Pro’s brilliant walk-and-talk shows a thorny PGA Tour media problem

mackenzie hughes gives cbs interview at riviera in blue sweater

Mackenzie Hughes' thoughtful answer on the state of golf


PACIFIC PALISADES, Calif. — In the brief history of the CBS walk-and-talk interview, it’s possible there has not been a single answer better than Mackenzie Hughes’ on Saturday afternoon at the Genesis Invitational.

With a network audience of more than a million watching Hughes’ interview on the par-4 15th in primetime, Jim Nantz sensed an opportunity. Hughes had made on-the-record comments in Hawaii in January criticizing the obsession with money on the PGA Tour, and he had recently shared a similar sentiment with Nantz and co. at the AT&T Pebble Beach Pro-Am. As he reached the mouth of the green and his interview wrapped, the legendary broadcaster wondered: Would Hughes like to repeat himself?

“Mackenzie… I haven’t had the chance to tell you how much everyone here appreciated the comments you made about how much it means to you to play on the PGA Tour,” Nantz said. “For those who didn’t hear it, what were you trying to express in your heart?”

Hughes, to his credit, did not disappoint.

“I just think that it’s unfortunate where we are in the game right now, where it seems that it’s all about the money and it’s all about, how much money can I make?” Hughes said. “I think we lost the spirit of the game in the process, and it was just never the reason I played on the PGA Tour.”

As he reflected on the environment around him, Hughes repeated a point he’d made already: Golf was losing sight of the bigger picture.

“[I didn’t play on the PGA Tour] because I wanted to make millions of dollars, [I played] because I wanted to compete against the best players in the world, make an impact in the communities that we play, and that’s been the dream since I was a kid,” he said. “It seems that some of the guys have lost sight of that. And now we’re in a place where I think fans are just generally fed up with it, to be honest, and those are the people that drive our sport.”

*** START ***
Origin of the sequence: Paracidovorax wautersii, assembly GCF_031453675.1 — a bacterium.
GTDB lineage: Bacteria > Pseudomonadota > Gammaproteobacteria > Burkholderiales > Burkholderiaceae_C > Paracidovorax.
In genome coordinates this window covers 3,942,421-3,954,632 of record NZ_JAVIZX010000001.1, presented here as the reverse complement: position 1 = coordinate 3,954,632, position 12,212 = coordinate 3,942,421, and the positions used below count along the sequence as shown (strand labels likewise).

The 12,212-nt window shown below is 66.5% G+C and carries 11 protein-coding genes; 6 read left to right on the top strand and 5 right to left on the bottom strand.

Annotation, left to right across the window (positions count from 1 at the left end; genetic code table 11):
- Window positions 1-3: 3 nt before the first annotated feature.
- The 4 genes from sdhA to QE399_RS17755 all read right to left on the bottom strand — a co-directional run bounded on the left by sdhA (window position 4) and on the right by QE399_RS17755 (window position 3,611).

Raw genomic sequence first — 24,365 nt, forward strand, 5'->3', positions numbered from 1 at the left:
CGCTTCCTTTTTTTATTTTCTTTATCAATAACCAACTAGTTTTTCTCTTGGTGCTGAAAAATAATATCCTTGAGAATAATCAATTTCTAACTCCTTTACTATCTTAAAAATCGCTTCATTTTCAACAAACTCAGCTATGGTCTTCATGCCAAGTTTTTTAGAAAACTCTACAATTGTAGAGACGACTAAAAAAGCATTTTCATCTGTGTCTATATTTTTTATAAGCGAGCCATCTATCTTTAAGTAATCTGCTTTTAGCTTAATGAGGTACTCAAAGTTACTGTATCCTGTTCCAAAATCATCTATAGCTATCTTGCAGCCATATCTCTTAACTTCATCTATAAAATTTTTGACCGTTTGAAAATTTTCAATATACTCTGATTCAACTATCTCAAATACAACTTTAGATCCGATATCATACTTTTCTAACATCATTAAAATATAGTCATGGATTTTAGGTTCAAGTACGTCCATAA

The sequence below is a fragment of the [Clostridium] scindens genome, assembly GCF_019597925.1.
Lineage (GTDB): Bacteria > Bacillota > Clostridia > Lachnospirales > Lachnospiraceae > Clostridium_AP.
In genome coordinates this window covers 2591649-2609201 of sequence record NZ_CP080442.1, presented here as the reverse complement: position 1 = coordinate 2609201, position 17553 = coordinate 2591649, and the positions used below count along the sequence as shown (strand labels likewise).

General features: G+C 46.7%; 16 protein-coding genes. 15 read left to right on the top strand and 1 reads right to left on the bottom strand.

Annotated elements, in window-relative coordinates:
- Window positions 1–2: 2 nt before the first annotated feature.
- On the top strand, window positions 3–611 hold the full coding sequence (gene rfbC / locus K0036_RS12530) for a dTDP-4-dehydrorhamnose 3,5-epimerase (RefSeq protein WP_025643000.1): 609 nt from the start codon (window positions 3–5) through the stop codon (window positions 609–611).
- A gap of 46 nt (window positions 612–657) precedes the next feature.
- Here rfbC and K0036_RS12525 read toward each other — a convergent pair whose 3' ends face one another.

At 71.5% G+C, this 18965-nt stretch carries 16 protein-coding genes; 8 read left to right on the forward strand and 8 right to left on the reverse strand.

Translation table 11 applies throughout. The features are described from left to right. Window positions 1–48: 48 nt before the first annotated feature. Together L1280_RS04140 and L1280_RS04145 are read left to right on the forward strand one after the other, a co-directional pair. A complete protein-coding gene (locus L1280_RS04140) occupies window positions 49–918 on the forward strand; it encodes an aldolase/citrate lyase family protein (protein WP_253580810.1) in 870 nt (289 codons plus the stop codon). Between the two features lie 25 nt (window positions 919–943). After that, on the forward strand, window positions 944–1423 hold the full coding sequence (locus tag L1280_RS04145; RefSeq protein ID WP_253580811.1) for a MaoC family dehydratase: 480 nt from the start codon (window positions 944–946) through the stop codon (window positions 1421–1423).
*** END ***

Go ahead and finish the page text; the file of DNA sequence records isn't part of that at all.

Then, perhaps sensing the mic drop, he paused once more.

“I’d love to be able to appeal to the masses a lot more,” he said. “The way we’re headed right now is not it.”

The moment was brilliant — distilling two years worth of golf controversy and fan resentment into the span of 35 seconds. And it came from a figure near the top of the leaderboard, in one of the biggest events of the season, during the precise window the audience was likely to be at its largest. (Nantz is many things, but tactless is certainly not one of them.)

Almost immediately, the clip of Hughes’ answer went viral, spawning a larger conversation on the golf internet about the role of money in professional golf and a rash of whataboutism in a certain social media echo chamber about the authority of any professional golfer on the subject of money.

By all accounts, it was a stunning success for CBS, for the walk-and-talk interview, and for the profile of a golfer like Hughes, whose level-headedness and integrity earned plenty of fans on Saturday afternoon. It was also the exact kind of success the new PGA Tour set out to achieve with its Signature Events series, where better access and better excitement and better tournaments result in a better Tour.

But, as the conversation around Hughes’ answer grew larger, it was hard to avoid a question about the role of the walk-and-talk in golf, and perhaps more importantly, Mackenzie’s role in it.

Was it worth it?